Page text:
Barry Foster is best known for his portrayal of Freeling's Dutch detective Piet Van Der Valk in the 1970s TV series Van Der Valk, but in addition to this, the actor appeared in many Film, TV and Stage productions, from an uncredited role in Powell and Pressburger's Battle of the River Plate to Hitchcock's Frenzy and much more.
Born in Beeston, Nottinghamshire UK on 21 August, 1931 Foster had worked as a plastics chemist before embarking on a career in acting. Foster trained as an actor at the Central School of Speech and Drama in London, arriving there at the age of 20, a little older than the other students. It was here he became friends with an actor called David Baron, better known as playwright Harold Pinter. Foster would go on to appear in two of Pinter's plays, The Basement and The Tea Party. Foster's professional stage debut came in 1952 as 'Lorenzo' in The Merchant of Venice, then in 1955 he made his London stage debut.
Foster's first film role came in 1956 in the war film Battle of the River Plate. Over the years Foster played in a wide variety of Film and Television roles, including David Lean's epic Ryan's Daughter, The Battle of Britain, King and Country, The Family Way, The Wild Geese, Robbery, Sweeney! and Inspector Clouseau up to his final film Rancid Aluminium in 2000. But it was in 1972 he was to play two memorable roles, on opposite sides of the law. First was cynical detective Van Der Valk and second was Bob Rusk, the necktie murderer in Alfred Hitchcock's Frenzy - Rusk, a seemingly charming man, intent on pinning his murders onto his best friend - but not succeeding. Van Der Valk1 would re-surface twice more in his career, in 1977 and once more in the early 1990s. Shortly after the third series as VDV in 1978, Foster was to take on the role of the most famous detective, Sherlock Holmes, in a series of radio appearances for the BBC. He recorded 13 episodes of the Holmes canon, with David Buck as Watson.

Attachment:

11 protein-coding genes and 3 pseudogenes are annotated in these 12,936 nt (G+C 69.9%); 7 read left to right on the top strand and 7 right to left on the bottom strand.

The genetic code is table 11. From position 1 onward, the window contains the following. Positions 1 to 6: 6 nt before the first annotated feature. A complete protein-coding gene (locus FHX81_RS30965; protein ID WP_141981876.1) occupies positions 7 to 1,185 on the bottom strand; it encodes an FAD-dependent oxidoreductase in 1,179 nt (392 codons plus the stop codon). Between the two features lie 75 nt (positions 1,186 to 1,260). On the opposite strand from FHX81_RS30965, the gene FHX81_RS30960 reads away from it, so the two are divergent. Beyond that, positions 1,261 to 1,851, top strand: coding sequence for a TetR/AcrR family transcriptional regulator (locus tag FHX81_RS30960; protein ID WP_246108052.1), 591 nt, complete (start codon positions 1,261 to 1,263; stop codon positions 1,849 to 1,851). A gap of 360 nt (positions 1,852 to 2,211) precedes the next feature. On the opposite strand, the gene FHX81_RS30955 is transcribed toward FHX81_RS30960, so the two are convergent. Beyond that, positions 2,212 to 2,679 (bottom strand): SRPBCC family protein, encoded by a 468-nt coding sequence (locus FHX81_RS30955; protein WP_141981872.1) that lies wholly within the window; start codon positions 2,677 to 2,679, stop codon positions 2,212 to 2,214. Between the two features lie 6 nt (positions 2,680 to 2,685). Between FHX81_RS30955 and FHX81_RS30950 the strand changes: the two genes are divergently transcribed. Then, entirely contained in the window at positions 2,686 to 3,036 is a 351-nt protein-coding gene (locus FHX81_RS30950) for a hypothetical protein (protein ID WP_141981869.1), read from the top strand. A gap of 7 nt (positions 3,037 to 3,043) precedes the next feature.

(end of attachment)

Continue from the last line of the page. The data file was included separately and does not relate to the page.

Although he was most famous for his role as Van Der Valk in the programme of the same name, sometimes he was mistaken for other actors! Foster himself said of the public:
they think I'm 'Inspector Morse' or else it's Jon Pertwee in 'Doctor Who' or Keith Barron from 'Duty Free'But he also said that he probably got more work because of this mistake, though at its height of popularity, Van Der Valk was drawing almost 15 million viewers a week, and so famous was his portrayal as Van Der Valk, that fan mail for him would be addressed to 'Mr Van Der Valk, London'! Foster's many guest appearances on TV include Inspector Morse, Bergerac, Fall of Eagles and Smiley's People.
His marriage to singer and actress Judith Shergold was a long and happy one; the couple were married for 40 years. His daughters Miranda and Joanna are both actresses, but his son Jason has not gone into acting. After Foster's death, a trust was set up, The Barry Foster Memorial Appeal to help disabled children to get involved in theatre.
Foster also had a great love of food, particularly seafood, which he claimed meant a constant battle with the bulge, and his remedy for this was to exercise often. Playing Golf was a great favourite of his, after a slipped disc meant an end to his Squash playing.
According to the 1978 VAN DER VALK ANNUAL , Foster made a mean Oyster Soup, with lots of butter and White wine.
Barry Foster was appearing in a run of the play 'Art' alongside fellow actors Nigel Havers and Roger Lloyd Pack at the time of his death on 11 February, 2002. Although he had been in excellent health, sadly he suffered a heart attack, and passed away in The Royal Surrey Hospital. His agent of 20 years, Sandy Rees called him 'a great wit, and (he) had the clearest intelligence and enthusiasm'.
For further details of Foster's career, see his page in the Internet Movie Database.
For an episode guide to Van Der Valk, see the page in epguides.com.
For small clips of 'Van Der Valk', visit TV Ark and search under ITV Thames television.